Thanks for nothing to everyone who failed to mention that I should stop using bronzer. Although I get it: I’m the kind of person who will tell you you’ve got something in your teeth, yet I have a hard time bringing up visible boogers. I’m sure everyone’s intentions were good; my friends, kindly accustomed to letting me be my most me, probably didn’t have the heart to talk to me about my use of bronzer because they figured, so long as it wasn’t harming anyone, who cares?
I’ve used bronzer since high school. My gateway drug was Hoola, by Benefit. I still use it, though my touch and the resulting bronze effect has gotten considerably lighter. “Tan” used to be my year-round goal; I now prefer a seasonless “awake.” When doing a full formal face, I aim for “indulgently well-rested,” but no matter what, the goal is always to be perceived as under the influence of at least some Vitamin D.
About a year ago, I started realizing that bronzer was falling (or had fallen) out of fashion through little hints, subtle cues I began to pick up by way of public immersion. Instead, alongside the contour craze and lipliner mania, those in the beauty know on Instagram seemed to be making their lids glossy, adding faux freckles, and dialing up the highlighter so high that there are pages of memes dedicated to it.
Last week, after finally deciding I could no longer remain in my bronzer stasis, I decided to try all three of said IG beauty trends. Results below.
I’m pretty sure glossy lids just got replaced by sparkly eyeshadow in the hierarchy of beauty trends as of a few days ago thanks to the launch of Glossier’s Lidstar, but that in no way lessened the scary appeal of 2017’s glazed doughnut eyelid effect. I was committed to trying to ice my eyes.
Method: I stuck my finger in a bit of highlighter, swiped it over my lids, then layered Vaseline on top, from lash line to eyebrow.
Results: In person, I looked simultaneously sick and also kind of “striking,” not to brag. There is something both creepy and editorial about lids with a viscous sheen. In photos, however, I couldn’t get the same effect to come through. I tried all sorts of lighting and the best is what you see here, which is weird. There were gobs of crap on my lids. It was not subtle IRL.
Since all of this is for the ‘gram anyway (isn’t it, ultimately?) I decided this one was a big fat letdown. That said: I felt more moisturized than I have in a while. Good for bedtime glamour instead, maybe.
I have real freckles — a lot of them, but they live mostly dormant on my forehead and nose through winter. I miss them during this time and wish they’d make more of an appearance. When I found out that people were drawing on their spots, I wanted in.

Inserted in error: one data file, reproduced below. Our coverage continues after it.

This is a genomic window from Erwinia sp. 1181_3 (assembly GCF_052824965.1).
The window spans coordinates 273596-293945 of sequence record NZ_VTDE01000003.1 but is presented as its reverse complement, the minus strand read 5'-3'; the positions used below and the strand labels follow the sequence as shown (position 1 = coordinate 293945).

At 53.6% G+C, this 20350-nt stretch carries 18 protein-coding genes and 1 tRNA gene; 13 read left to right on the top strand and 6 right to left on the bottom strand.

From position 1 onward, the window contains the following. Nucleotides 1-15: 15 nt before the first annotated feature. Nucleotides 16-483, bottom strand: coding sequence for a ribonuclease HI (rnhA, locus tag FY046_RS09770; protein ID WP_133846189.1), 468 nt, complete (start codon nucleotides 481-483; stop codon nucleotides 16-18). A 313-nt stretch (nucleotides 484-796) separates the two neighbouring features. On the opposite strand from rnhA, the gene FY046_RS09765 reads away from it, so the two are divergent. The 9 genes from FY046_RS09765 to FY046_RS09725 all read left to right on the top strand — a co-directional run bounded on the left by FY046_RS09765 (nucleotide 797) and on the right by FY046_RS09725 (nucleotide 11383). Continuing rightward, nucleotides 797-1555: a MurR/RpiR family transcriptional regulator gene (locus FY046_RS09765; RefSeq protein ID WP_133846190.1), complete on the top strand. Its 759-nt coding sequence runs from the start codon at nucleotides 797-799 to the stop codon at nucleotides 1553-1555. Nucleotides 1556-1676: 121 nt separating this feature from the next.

Method: I tapped a brown eyeliner pencil over my natural, faded freckles, then added a few extra on my cheeks.
Results: In person, I felt extremely self-conscious. I looked like I had freckled myself for a Halloween costume. Haley saw me try them and said I looked “cute,” which I took as a euphemism for “devil clown.” My boyfriend said he didn’t notice at first, but once I was like, “I drew freckles on my face,” then stuck my face in his face, he could tell.
Turns out faux freckles wipe off easily, which is both good and bad? Imagine being on a date and blowing your nose, then imagine your date wondering what happened to the freckles you had literally five seconds ago. Kind of a fun party trick, I guess. Depends on what you’re into.
The bonus is that they looked pretty passable in photos, which means they’re perfect for Instagram. But as a reasonable bronzer replacement? Er, no.
SUPER High Highlighter
When the Akhal Teke, named one of “the most beautiful horse breeds in the world,” became an icon of the Super High Highlighter Community, I knew that my standard highlighter application wasn’t cutting it by Instagram standards.
Method: You know the drill with highlighter: You apply it where light naturally hits your face. Per Instagram’s recommendations, you should also apply it to the tips of your nose, the inner corners of your eyes and under your eyebrows.
I did all of this, which wasn’t too foreign from my usual highlighter routine, only I added WAY more than usual and I used MAC’s Extra Diminish Skinfinish in ‘Soft Frost,’ which is not for the highlighter-averse.
Results: I felt like a shiny alien. But a few different people, including my therapist, swore that while they could tell definitely tell I was wearing highlighter (there’s no way to pretend this is natural), I didn’t look like I had a layer of icing on my cheekbones.
Clearly I didn’t use enough to get the highlighter effect to pop in a photo. I think, for that true look of a rainbow-y oil slick, you have to start with a far more neutralized canvas than I did, a.k.a. you have to mattify your skin with foundation first, then add the highlighter.
However, this was the one thing I tried that gave me the “refreshed” look I’ve been trying to squeeze out of my bronzer. The boring key is moderation. Since there’s no fun in that, my recommendation: try all three at once. Then let me know how you feel in the comments section.